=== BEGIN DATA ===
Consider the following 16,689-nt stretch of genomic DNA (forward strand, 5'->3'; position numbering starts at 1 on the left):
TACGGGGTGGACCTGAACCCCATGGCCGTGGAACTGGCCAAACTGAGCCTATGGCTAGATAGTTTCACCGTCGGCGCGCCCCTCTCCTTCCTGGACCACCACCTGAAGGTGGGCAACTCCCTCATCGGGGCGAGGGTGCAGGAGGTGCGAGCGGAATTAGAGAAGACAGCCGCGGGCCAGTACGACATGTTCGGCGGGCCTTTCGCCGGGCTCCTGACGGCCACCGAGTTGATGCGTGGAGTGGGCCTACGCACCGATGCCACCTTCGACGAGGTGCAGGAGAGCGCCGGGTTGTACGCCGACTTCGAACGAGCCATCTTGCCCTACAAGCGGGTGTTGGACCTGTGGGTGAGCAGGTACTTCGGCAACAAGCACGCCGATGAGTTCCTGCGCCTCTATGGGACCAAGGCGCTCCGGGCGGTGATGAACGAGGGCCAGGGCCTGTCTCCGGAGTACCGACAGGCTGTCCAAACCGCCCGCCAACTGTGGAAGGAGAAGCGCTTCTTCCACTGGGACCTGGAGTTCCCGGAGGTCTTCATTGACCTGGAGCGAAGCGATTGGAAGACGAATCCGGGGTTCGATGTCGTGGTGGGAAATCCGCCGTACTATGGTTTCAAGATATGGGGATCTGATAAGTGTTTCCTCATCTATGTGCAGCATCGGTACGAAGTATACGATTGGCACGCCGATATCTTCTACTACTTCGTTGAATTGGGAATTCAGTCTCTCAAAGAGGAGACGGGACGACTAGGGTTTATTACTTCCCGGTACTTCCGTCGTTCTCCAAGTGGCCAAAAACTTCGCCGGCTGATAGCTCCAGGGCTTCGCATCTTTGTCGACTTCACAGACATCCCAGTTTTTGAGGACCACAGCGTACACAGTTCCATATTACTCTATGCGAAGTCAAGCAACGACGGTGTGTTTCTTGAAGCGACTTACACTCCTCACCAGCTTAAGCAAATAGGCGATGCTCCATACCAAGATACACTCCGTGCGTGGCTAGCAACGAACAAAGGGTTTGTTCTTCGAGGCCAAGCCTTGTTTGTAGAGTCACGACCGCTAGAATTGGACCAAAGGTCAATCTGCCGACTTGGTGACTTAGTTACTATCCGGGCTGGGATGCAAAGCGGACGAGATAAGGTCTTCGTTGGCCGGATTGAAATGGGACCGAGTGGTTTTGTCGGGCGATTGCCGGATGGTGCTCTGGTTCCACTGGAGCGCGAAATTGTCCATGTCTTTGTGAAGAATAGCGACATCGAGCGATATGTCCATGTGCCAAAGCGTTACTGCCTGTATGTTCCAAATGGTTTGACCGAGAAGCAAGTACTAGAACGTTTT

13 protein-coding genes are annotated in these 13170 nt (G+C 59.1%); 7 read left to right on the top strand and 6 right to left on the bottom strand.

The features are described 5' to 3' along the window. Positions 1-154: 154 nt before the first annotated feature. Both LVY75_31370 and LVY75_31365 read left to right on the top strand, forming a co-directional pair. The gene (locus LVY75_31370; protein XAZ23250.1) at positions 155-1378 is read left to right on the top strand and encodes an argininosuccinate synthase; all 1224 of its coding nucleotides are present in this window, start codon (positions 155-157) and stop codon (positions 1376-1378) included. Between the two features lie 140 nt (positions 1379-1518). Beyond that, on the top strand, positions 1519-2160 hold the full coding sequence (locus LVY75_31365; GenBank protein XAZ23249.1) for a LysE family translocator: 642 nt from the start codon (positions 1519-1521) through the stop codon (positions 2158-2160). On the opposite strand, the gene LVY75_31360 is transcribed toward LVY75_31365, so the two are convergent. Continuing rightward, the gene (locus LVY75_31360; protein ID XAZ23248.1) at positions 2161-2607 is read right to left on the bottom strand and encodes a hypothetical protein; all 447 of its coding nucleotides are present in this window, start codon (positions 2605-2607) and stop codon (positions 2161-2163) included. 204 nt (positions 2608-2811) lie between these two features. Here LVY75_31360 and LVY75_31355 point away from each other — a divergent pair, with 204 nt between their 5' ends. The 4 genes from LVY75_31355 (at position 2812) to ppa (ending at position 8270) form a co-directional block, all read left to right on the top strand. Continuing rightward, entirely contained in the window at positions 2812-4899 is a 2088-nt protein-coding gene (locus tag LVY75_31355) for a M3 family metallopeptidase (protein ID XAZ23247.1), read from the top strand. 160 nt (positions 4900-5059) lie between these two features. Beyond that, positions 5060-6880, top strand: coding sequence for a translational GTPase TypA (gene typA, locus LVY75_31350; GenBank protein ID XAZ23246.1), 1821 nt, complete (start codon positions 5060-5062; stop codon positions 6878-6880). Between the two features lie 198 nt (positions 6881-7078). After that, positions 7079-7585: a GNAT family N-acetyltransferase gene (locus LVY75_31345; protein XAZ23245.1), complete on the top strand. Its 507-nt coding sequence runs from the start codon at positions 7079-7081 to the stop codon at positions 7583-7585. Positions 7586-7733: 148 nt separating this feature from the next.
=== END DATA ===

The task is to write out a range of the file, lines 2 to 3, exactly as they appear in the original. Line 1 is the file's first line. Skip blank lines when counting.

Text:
TACGGGGTGGACCTGAACCCCATGGCCGTGGAACTGGCCAAACTGAGCCTATGGCTAGATAGTTTCACCGTCGGCGCGCCCCTCTCCTTCCTGGACCACCACCTGAAGGTGGGCAACTCCCTCATCGGGGCGAGGGTGCAGGAGGTGCGAGCGGAATTAGAGAAGACAGCCGCGGGCCAGTACGACATGTTCGGCGGGCCTTTCGCCGGGCTCCTGACGGCCACCGAGTTGATGCGTGGAGTGGGCCTACGCACCGATGCCACCTTCGACGAGGTGCAGGAGAGCGCCGGGTTGTACGCCGACTTCGAACGAGCCATCTTGCCCTACAAGCGGGTGTTGGACCTGTGGGTGAGCAGGTACTTCGGCAACAAGCACGCCGATGAGTTCCTGCGCCTCTATGGGACCAAGGCGCTCCGGGCGGTGATGAACGAGGGCCAGGGCCTGTCTCCGGAGTACCGACAGGCTGTCCAAACCGCCCGCCAACTGTGGAAGGAGAAGCGCTTCTTCCACTGGGACCTGGAGTTCCCGGAGGTCTTCATTGACCTGGAGCGAAGCGATTGGAAGACGAATCCGGGGTTCGATGTCGTGGTGGGAAATCCGCCGTACTATGGTTTCAAGATATGGGGATCTGATAAGTGTTTCCTCATCTATGTGCAGCATCGGTACGAAGTATACGATTGGCACGCCGATATCTTCTACTACTTCGTTGAATTGGGAATTCAGTCTCTCAAAGAGGAGACGGGACGACTAGGGTTTATTACTTCCCGGTACTTCCGTCGTTCTCCAAGTGGCCAAAAACTTCGCCGGCTGATAGCTCCAGGGCTTCGCATCTTTGTCGACTTCACAGACATCCCAGTTTTTGAGGACCACAGCGTACACAGTTCCATATTACTCTATGCGAAGTCAAGCAACGACGGTGTGTTTCTTGAAGCGACTTACACTCCTCACCAGCTTAAGCAAATAGGCGATGCTCCATACCAAGATACACTCCGTGCGTGGCTAGCAACGAACAAAGGGTTTGTTCTTCGAGGCCAAGCCTTGTTTGTAGAGTCACGACCGCTAGAATTGGACCAAAGGTCAATCTGCCGACTTGGTGACTTAGTTACTATCCGGGCTGGGATGCAAAGCGGACGAGATAAGGTCTTCGTTGGCCGGATTGAAATGGGACCGAGTGGTTTTGTCGGGCGATTGCCGGATGGTGCTCTGGTTCCACTGGAGCGCGAAATTGTCCATGTCTTTGTGAAGAATAGCGACATCGAGCGATATGTCCATGTGCCAAAGCGTTACTGCCTGTATGTTCCAAATGGTTTGACCGAGAAGCAAGTACTAGAACGTTTT

13 protein-coding genes are annotated in these 13170 nt (G+C 59.1%); 7 read left to right on the top strand and 6 right to left on the bottom strand.